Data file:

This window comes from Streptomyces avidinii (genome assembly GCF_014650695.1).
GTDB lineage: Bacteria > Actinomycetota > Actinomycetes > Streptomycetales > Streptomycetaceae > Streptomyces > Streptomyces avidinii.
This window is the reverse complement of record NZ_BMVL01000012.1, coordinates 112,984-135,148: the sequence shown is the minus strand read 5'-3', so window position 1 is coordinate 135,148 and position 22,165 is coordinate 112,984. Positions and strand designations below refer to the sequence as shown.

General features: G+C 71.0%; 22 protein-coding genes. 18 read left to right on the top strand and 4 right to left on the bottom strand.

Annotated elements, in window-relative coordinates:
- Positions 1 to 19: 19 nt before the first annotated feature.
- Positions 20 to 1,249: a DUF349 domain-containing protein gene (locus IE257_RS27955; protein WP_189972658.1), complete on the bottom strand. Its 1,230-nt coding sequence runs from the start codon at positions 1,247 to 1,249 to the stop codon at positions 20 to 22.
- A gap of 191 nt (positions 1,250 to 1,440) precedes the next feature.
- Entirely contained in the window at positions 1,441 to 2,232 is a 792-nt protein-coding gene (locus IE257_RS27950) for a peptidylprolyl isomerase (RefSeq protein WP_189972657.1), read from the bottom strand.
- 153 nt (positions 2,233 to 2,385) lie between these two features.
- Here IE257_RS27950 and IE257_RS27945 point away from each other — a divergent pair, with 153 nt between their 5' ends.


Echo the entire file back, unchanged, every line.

This window comes from Streptomyces avidinii (genome assembly GCF_014650695.1).
GTDB lineage: Bacteria > Actinomycetota > Actinomycetes > Streptomycetales > Streptomycetaceae > Streptomyces > Streptomyces avidinii.
This window is the reverse complement of record NZ_BMVL01000012.1, coordinates 112,984-135,148: the sequence shown is the minus strand read 5'-3', so window position 1 is coordinate 135,148 and position 22,165 is coordinate 112,984. Positions and strand designations below refer to the sequence as shown.

General features: G+C 71.0%; 22 protein-coding genes. 18 read left to right on the top strand and 4 right to left on the bottom strand.

Annotated elements, in window-relative coordinates:
- Positions 1 to 19: 19 nt before the first annotated feature.
- Positions 20 to 1,249: a DUF349 domain-containing protein gene (locus IE257_RS27955; protein WP_189972658.1), complete on the bottom strand. Its 1,230-nt coding sequence runs from the start codon at positions 1,247 to 1,249 to the stop codon at positions 20 to 22.
- A gap of 191 nt (positions 1,250 to 1,440) precedes the next feature.
- Entirely contained in the window at positions 1,441 to 2,232 is a 792-nt protein-coding gene (locus IE257_RS27950) for a peptidylprolyl isomerase (RefSeq protein WP_189972657.1), read from the bottom strand.
- 153 nt (positions 2,233 to 2,385) lie between these two features.
- Here IE257_RS27950 and IE257_RS27945 point away from each other — a divergent pair, with 153 nt between their 5' ends.